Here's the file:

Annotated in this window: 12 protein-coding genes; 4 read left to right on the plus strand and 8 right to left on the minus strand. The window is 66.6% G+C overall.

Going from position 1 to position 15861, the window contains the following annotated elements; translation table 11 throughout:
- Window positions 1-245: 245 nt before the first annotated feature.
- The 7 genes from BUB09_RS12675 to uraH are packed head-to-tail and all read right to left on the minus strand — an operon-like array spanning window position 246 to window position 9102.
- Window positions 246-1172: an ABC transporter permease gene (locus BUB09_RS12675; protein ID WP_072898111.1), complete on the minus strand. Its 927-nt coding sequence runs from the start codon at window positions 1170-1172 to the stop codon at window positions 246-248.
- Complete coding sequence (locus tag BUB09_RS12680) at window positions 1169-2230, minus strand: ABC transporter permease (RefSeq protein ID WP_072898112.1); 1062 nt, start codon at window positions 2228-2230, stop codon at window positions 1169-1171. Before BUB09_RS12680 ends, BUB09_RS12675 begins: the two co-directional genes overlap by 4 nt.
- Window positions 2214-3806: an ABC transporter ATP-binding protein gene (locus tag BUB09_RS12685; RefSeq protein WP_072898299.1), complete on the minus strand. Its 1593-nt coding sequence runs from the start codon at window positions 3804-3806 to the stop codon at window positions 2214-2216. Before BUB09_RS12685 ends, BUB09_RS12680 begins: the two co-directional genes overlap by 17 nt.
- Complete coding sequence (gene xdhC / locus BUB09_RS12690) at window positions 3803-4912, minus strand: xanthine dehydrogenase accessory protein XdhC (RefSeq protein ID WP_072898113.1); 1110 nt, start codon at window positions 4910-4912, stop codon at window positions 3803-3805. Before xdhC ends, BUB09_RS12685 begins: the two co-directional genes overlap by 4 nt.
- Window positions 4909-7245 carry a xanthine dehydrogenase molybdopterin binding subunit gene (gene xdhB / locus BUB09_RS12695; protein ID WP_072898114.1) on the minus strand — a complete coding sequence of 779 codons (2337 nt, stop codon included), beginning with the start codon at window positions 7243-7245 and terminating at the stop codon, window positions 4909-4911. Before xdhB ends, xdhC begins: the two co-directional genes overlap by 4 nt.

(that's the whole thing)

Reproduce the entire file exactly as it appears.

Annotated in this window: 12 protein-coding genes; 4 read left to right on the plus strand and 8 right to left on the minus strand. The window is 66.6% G+C overall.

Going from position 1 to position 15861, the window contains the following annotated elements; translation table 11 throughout:
- Window positions 1-245: 245 nt before the first annotated feature.
- The 7 genes from BUB09_RS12675 to uraH are packed head-to-tail and all read right to left on the minus strand — an operon-like array spanning window position 246 to window position 9102.
- Window positions 246-1172: an ABC transporter permease gene (locus BUB09_RS12675; protein ID WP_072898111.1), complete on the minus strand. Its 927-nt coding sequence runs from the start codon at window positions 1170-1172 to the stop codon at window positions 246-248.
- Complete coding sequence (locus tag BUB09_RS12680) at window positions 1169-2230, minus strand: ABC transporter permease (RefSeq protein ID WP_072898112.1); 1062 nt, start codon at window positions 2228-2230, stop codon at window positions 1169-1171. Before BUB09_RS12680 ends, BUB09_RS12675 begins: the two co-directional genes overlap by 4 nt.
- Window positions 2214-3806: an ABC transporter ATP-binding protein gene (locus tag BUB09_RS12685; RefSeq protein WP_072898299.1), complete on the minus strand. Its 1593-nt coding sequence runs from the start codon at window positions 3804-3806 to the stop codon at window positions 2214-2216. Before BUB09_RS12685 ends, BUB09_RS12680 begins: the two co-directional genes overlap by 17 nt.
- Complete coding sequence (gene xdhC / locus BUB09_RS12690) at window positions 3803-4912, minus strand: xanthine dehydrogenase accessory protein XdhC (RefSeq protein ID WP_072898113.1); 1110 nt, start codon at window positions 4910-4912, stop codon at window positions 3803-3805. Before xdhC ends, BUB09_RS12685 begins: the two co-directional genes overlap by 4 nt.
- Window positions 4909-7245 carry a xanthine dehydrogenase molybdopterin binding subunit gene (gene xdhB / locus BUB09_RS12695; protein ID WP_072898114.1) on the minus strand — a complete coding sequence of 779 codons (2337 nt, stop codon included), beginning with the start codon at window positions 7243-7245 and terminating at the stop codon, window positions 4909-4911. Before xdhB ends, xdhC begins: the two co-directional genes overlap by 4 nt.